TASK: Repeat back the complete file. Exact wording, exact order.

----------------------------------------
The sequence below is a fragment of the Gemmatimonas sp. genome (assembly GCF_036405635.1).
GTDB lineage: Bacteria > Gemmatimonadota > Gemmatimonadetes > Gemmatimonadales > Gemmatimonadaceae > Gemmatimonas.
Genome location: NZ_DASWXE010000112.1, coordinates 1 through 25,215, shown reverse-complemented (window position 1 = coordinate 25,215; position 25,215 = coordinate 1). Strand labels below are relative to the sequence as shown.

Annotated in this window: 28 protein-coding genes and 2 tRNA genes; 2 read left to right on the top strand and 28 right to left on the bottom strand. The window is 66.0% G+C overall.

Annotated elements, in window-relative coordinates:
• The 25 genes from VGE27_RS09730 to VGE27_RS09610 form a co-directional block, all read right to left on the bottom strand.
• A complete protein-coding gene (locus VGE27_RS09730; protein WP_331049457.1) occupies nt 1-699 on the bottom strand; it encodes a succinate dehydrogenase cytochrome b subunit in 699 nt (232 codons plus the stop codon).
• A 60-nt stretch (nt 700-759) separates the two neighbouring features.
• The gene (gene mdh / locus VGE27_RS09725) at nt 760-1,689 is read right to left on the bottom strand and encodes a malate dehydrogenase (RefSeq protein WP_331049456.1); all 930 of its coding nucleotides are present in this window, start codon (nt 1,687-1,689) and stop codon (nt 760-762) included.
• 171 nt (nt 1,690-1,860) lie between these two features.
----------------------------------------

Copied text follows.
The sequence below is a fragment of the Gemmatimonas sp. genome (assembly GCF_036405635.1).
GTDB lineage: Bacteria > Gemmatimonadota > Gemmatimonadetes > Gemmatimonadales > Gemmatimonadaceae > Gemmatimonas.
Genome location: NZ_DASWXE010000112.1, coordinates 1 through 25,215, shown reverse-complemented (window position 1 = coordinate 25,215; position 25,215 = coordinate 1). Strand labels below are relative to the sequence as shown.

Annotated in this window: 28 protein-coding genes and 2 tRNA genes; 2 read left to right on the top strand and 28 right to left on the bottom strand. The window is 66.0% G+C overall.

Annotated elements, in window-relative coordinates:
• The 25 genes from VGE27_RS09730 to VGE27_RS09610 form a co-directional block, all read right to left on the bottom strand.
• A complete protein-coding gene (locus VGE27_RS09730; protein WP_331049457.1) occupies nt 1-699 on the bottom strand; it encodes a succinate dehydrogenase cytochrome b subunit in 699 nt (232 codons plus the stop codon).
• A 60-nt stretch (nt 700-759) separates the two neighbouring features.
• The gene (gene mdh / locus VGE27_RS09725) at nt 760-1,689 is read right to left on the bottom strand and encodes a malate dehydrogenase (RefSeq protein WP_331049456.1); all 930 of its coding nucleotides are present in this window, start codon (nt 1,687-1,689) and stop codon (nt 760-762) included.
• 171 nt (nt 1,690-1,860) lie between these two features.